Alfred Or A Narrative of the Daring and Illegal Measures to Suppress a Pamphlet Intituled, Strictures on the Declaration of Horne Tooke, Esq. Respecting "Her Royal Highness the Princess of Wales," Commonly Called Mrs. Fitzherbert: With Interesting Remarks on a Regency; Proving, on Principles of Law and Common Sense, that a Certain Illustrious Personage is Not Eligible to the Important Trust. ... (Google eBook)

Front Cover
and sold at No.9, Queen-Street, Grosvenor-Square., 1789 - Freedom of the press - 48 pages
0 Reviews
  

What people are saying - Write a review

We haven't found any reviews in the usual places.

Common terms and phrases

Popular passages

Page 18 - But He was wounded for our transgressions, He was bruised for our iniquities; The chastisement of our peace was upon Him, And by His stripes we are healed.
Page 31 - It provides nothing againlt the indifcreet marriage x>fa prince of the blood, being regent at the age of twenty-one, nor furnifhes any remedy againft his permitting fuch marriages to others of the blood-royal, the regal power fully veiling in him as to this purpofe, and without the affiftance...
Page 30 - Bccaufe the liberty of marriage is a natural right inherent in mankind. Becaufe this right is confirmed and enforced by the holy fcriptures, which declare marriage to be of divine inftitution, and deny to none the benefit of that inftitution.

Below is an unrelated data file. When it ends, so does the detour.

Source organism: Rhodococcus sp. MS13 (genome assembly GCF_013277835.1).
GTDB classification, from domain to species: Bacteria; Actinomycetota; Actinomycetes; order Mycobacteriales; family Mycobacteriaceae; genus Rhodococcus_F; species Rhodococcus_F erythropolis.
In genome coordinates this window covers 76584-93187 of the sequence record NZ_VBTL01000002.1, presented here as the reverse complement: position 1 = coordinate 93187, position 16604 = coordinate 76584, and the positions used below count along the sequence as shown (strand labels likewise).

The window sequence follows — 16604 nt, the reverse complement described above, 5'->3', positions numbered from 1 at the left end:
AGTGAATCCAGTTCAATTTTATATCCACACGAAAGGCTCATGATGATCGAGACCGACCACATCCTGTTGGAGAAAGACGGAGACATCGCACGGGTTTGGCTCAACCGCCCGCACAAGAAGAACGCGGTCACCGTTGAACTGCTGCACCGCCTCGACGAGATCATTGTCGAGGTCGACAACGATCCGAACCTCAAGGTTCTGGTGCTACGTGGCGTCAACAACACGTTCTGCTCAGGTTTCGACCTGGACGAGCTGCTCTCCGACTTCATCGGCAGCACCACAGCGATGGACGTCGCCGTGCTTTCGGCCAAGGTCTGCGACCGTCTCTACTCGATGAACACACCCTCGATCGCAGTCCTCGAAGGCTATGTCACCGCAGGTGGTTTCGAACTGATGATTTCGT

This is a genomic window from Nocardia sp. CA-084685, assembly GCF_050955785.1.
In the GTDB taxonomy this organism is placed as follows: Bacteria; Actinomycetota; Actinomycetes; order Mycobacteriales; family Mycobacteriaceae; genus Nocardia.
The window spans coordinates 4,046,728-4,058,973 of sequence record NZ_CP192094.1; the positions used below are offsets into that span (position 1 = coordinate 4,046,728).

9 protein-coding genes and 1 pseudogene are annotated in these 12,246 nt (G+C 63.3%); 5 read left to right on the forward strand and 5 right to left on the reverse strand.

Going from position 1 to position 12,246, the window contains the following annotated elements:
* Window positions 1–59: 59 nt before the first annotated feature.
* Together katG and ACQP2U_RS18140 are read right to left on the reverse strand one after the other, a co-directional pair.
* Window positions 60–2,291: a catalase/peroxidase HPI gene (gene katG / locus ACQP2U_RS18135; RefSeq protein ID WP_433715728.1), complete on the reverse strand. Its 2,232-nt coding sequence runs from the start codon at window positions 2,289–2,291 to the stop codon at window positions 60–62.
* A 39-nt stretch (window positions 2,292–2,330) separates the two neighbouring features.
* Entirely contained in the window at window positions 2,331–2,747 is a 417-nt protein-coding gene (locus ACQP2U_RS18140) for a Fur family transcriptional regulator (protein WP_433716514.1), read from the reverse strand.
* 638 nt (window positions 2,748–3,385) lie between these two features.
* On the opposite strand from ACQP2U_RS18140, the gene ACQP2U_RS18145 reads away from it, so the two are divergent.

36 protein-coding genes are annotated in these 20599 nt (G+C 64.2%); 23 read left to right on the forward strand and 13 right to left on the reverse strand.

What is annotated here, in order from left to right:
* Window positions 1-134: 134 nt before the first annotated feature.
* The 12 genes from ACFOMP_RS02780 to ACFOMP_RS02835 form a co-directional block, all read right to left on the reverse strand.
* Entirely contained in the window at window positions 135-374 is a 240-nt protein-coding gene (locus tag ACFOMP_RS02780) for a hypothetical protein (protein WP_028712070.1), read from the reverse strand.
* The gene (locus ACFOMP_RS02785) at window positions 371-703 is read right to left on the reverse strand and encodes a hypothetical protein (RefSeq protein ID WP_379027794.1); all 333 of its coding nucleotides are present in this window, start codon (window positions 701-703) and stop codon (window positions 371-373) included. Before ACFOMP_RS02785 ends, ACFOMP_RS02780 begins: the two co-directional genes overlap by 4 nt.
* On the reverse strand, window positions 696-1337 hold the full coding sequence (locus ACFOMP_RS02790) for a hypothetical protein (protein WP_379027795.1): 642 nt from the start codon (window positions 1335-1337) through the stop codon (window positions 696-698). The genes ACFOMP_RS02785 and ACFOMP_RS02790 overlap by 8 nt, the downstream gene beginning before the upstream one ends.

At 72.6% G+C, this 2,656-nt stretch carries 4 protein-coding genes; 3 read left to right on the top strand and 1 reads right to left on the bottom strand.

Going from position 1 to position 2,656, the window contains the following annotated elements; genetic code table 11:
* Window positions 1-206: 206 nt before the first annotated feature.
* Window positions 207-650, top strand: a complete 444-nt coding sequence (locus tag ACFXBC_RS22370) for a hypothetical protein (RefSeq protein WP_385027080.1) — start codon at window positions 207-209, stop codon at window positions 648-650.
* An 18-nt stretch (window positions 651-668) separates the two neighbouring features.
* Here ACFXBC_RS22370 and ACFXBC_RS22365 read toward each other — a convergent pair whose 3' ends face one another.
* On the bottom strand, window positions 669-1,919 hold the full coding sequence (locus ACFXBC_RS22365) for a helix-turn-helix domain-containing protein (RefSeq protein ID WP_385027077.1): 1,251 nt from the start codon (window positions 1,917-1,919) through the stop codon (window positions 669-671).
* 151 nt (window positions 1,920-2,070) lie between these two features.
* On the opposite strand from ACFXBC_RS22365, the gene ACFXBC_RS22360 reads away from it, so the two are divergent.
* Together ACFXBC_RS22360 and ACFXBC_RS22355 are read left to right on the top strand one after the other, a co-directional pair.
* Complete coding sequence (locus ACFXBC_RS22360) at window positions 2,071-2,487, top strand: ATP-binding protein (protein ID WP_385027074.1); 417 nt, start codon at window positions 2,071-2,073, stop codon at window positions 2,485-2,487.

Page 29 - ... planted in us by the Author of our nature, and utterly incompatible with all religion, natural and revealed, and therefore a mere act of power, having neither the nature nor obligation of law.
Page 31 - Britain. It provides no remedy, at any age, against the improvident marriage of the King reigning, the marriage, of all others, the most •
Page 30 - ... in any country, a party attached to a pretender to the crown, whofe claim he may affert, has been fet afide by no other authority than that of an aft, to which the legiflature was not competent, as being contrary to the common rights of mankind.
Page 43 - ... more than was. granted in an equal number of years, between 1751 and 1759, for the ufe of the navy, although we had been four years at war with France within that period. 2dly. Becaufe the navy of England appears to be reduced from what it was in the year 1771, when the prefent firft Lord of the Admiralty fucceeded to the head of that board, notwithftanding the immenfe fums granted for its fupport and increafe fince that time.
Page 4 - ... merit. In every country, even in England, we find that foreigners should be careful of what they do, as well as of what they write, if they wish their packets a safe arrival to their destination : they should take care that nothing offensive to the government be inserted ; for frequently, as in England, truth is a libel, and the greater the truth, the greater the libel. Whether Mr. Holman has already learnt this useful, and, to travellers, necessary lesson, time will develope ; if so, he may...
Page 28 - I was transported with indignation, because, from a situation the most honorable in the kingdom, it reduced you to a state of infamy and contempt. It proclaimed, in the face of day, and to the astonishment of the world, that a woman of birth, beauty, and independence was the strumpet of the Prince of Wales, and under this head I have no scale to measure your demerits. A poor disconsolate female whom a villain has seduced, or the want of bread has driven to prostitution, is an angel of innocence in...
Page 31 - ... marriage, of all others, the moft important to .the public. It provides nothing againft the indifcreet marriage of a prince of the blood, being regent at the age of twenty-one, nor...

Bibliographic information